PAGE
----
Several users have been reaching us with questions after their 3rd party Antivirus detected a suspicious file named FileRepMalware. There are two 3rd party antivirus suites that are known to detect this potential security threat – AVG and Avast. The issue doesn’t seem to be specific to a certain Windows version since it’s confirmed to occur on Windows 7, Windows 8.1 and Windows 10.
What is FileRepMalware?
FileRepMalware is simply a tag that several 3rd party antivirus suites will assign to a file. It’s often associated with a fraudulent KMSPICO – a 3rd-party tool that is used to activate Windows without purchasing the OS. This security threat exists for several years now – It was previously called Win32:Evo-gen [Susp].
In Avast’s case, a file will receive the FileRepMalware tag if all of the following conditions are met:
- The file is not added to the Antivirus cleanset
- The file is not signed by any publisher or the AV doesn’t trust the signature.
- The file isn’t prevalent enough – meaning that not enough users have tried to download, launch or use the file yet
Note: If we’re talking about the DomainRepMalware tag, there’s a fourth condition that needs to be met:
- The domain is not prevalent enough – meaning that not enough users have downloaded files from that domain yet
If the security threat is real, FileRepMalware is not the most dangerous malware out of the bunch. Security researchers are saying that the malware is only capable of installing adware on the infected PC and has no trojan capabilities.
Is the FileRepMalware security threat real?
Several 3rd party antivirus suites are known to flag this particular file as suspicious, but that doesn’t mean that the threat is real. Avast and AVG are notoriously known for triggering a lot of false positives when it comes to analyzing files that are supposedly infected with the FileRepMalware virus.
Avast will assign the FileRepMalware tag to a file as a warning in situations where not many Avast users have downloaded, installed or used the file. So while it doesn’t say anything about how dangerous the file is, it gives you an idea on how popular the file is among other users.
In most cases, this tag is given to a file when it has a low reputation score. This typically happens with cracked applications but can also occur with legitimate files due to a false positive.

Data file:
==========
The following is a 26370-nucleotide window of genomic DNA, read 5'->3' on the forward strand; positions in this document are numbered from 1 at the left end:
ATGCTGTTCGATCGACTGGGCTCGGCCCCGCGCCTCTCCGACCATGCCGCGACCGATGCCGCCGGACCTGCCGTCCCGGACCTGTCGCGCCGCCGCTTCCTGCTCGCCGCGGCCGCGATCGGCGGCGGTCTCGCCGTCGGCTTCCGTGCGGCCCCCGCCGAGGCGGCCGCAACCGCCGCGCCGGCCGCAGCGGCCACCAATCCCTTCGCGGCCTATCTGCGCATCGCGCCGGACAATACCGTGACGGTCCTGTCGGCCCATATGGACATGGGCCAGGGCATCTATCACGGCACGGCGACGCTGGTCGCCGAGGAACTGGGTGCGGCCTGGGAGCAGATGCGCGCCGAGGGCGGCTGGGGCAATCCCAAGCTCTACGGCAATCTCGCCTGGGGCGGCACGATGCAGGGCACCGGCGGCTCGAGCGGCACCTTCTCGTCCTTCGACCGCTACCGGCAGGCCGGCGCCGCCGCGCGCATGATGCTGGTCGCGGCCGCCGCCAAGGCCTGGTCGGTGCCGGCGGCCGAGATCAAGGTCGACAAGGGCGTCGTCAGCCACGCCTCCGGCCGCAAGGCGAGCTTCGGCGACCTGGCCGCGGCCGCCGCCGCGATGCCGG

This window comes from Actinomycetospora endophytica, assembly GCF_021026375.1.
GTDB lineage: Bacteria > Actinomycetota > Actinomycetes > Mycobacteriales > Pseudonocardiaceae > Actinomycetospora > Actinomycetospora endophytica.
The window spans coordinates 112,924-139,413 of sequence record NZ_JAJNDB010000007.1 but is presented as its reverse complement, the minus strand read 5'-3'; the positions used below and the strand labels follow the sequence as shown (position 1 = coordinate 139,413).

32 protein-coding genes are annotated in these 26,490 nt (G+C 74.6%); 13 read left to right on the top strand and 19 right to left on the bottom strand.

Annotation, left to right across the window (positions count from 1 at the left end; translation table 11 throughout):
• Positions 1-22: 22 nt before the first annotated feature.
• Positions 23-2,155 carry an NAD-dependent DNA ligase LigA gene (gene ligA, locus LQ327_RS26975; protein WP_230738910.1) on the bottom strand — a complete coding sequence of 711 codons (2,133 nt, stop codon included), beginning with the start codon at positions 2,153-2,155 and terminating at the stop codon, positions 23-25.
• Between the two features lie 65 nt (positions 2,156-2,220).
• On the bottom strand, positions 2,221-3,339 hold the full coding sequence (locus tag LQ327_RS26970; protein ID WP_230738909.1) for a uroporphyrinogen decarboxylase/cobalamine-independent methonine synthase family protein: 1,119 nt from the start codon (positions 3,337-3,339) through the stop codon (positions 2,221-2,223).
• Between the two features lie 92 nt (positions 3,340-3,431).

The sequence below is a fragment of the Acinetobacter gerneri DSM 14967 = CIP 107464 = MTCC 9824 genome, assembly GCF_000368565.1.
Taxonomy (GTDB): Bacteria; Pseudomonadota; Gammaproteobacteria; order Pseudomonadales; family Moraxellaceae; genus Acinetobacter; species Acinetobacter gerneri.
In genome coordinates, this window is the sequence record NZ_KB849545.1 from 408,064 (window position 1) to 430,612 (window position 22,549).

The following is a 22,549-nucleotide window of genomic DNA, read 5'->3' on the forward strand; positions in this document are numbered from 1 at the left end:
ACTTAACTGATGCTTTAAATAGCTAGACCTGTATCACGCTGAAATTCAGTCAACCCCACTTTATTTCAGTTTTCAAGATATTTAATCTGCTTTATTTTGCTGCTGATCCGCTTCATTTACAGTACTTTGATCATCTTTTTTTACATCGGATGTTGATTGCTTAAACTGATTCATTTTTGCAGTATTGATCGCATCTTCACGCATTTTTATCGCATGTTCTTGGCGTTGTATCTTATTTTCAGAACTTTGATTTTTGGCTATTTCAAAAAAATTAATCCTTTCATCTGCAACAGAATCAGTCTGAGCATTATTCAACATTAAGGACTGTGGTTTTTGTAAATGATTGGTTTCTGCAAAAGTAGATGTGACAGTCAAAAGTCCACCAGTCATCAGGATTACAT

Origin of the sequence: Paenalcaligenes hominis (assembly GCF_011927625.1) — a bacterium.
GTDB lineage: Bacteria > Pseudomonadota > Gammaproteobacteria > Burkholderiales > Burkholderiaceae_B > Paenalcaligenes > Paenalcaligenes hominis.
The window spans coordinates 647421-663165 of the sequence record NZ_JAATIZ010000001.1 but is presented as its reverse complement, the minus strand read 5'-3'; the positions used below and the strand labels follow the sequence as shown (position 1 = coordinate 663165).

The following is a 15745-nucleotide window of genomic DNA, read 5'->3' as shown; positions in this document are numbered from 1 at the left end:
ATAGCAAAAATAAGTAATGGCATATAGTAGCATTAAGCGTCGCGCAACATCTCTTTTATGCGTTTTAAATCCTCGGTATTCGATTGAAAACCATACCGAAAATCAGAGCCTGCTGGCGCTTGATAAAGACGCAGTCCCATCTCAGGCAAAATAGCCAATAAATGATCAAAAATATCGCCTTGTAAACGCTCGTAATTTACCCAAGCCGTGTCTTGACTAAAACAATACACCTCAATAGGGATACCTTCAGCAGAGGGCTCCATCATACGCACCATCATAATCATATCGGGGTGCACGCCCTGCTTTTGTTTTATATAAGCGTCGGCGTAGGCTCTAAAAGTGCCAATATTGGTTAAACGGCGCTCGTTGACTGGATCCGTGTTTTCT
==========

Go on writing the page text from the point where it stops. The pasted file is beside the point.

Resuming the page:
If you suspect that you might be dealing with a false positive, the quickest way to determine whether the threat is real is to upload the file to VirusTotal. This malware aggregator will test the suspicious file with 50+ malware scanners to figure out whether the file is actually infected or not.
To test the file with VirusTotal, visit this link (here), click on Choose file, then select the file that is being flagged bo your 3rd party AntiVirus solution. Then, wait until the results are displayed and see the results.
In this particular case, the file that we analyzed is certainly not infected since the file is not being flagged by any security scanners used on the test.
As a rule of thumb, if the number of security engines that detect the file as being infected is below 15, there’s a very high chance that you’re dealing with a false positive – This is even more likely if the file in question is part of a crack or something similar.
How to Remove FileRepMalware
If the VirusTotal scan you did above revealed that the file is actually a security threat and not a false positive, you should take the appropriate steps to ensure that you remove the virus infection completely. To do this, you’ll need a reliable security scanner.
Based on our investigations and personal experience, Malwarebytes is one of the most reliable security scanners that can be used for free. Follow this article (here) to download & install Malwarebytes and use it to perform a Deep Scan on your computer to ensure that any infected files are removed.
However, if the VirusTotal scan revealed that the file is indeed a false positive, you’ll need to take a different approach. If this scenario is applicable, you should be able to resolve the issue either by updating your AV to the latest version. Typically, when a new file is falsely labeled with the FileRepMalware, the next security update will whitelist the file so that the false positive doesn’t occur again.
Both Avast and AVG will update automatically whenever a newer virus database signature is available. However, a manual user modification or other 3rd party application might inhibit this ability. If you notice that your AV client doesn’t update by itself, visit this link (here) for avast or this one (here) for AVG to update your security suite to the latest version.
In the event that you still get false positive with the FileRepMalware even after updating the virus signature version to the latest, a quick way to resolve the issue is to move to a different antivirus suite. Or better yet, uninstall the current 3rd party suite and start using the built-in Security suite (Windows Defender).
If you decide to uninstall your current 3rd party suite, this article (here) will teach you how to do this fast and efficiently without leaving behind any leftover files.